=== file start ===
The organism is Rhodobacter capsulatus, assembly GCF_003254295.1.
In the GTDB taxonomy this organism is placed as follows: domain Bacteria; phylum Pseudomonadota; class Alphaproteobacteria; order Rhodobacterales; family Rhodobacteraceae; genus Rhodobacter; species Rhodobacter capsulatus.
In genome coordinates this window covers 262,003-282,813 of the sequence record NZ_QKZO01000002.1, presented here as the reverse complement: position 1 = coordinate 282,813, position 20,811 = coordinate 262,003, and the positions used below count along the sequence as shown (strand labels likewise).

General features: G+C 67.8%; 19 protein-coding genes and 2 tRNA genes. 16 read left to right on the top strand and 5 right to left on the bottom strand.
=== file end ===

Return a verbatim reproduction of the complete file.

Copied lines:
The organism is Rhodobacter capsulatus, assembly GCF_003254295.1.
In the GTDB taxonomy this organism is placed as follows: domain Bacteria; phylum Pseudomonadota; class Alphaproteobacteria; order Rhodobacterales; family Rhodobacteraceae; genus Rhodobacter; species Rhodobacter capsulatus.
In genome coordinates this window covers 262,003-282,813 of the sequence record NZ_QKZO01000002.1, presented here as the reverse complement: position 1 = coordinate 282,813, position 20,811 = coordinate 262,003, and the positions used below count along the sequence as shown (strand labels likewise).

General features: G+C 67.8%; 19 protein-coding genes and 2 tRNA genes. 16 read left to right on the top strand and 5 right to left on the bottom strand.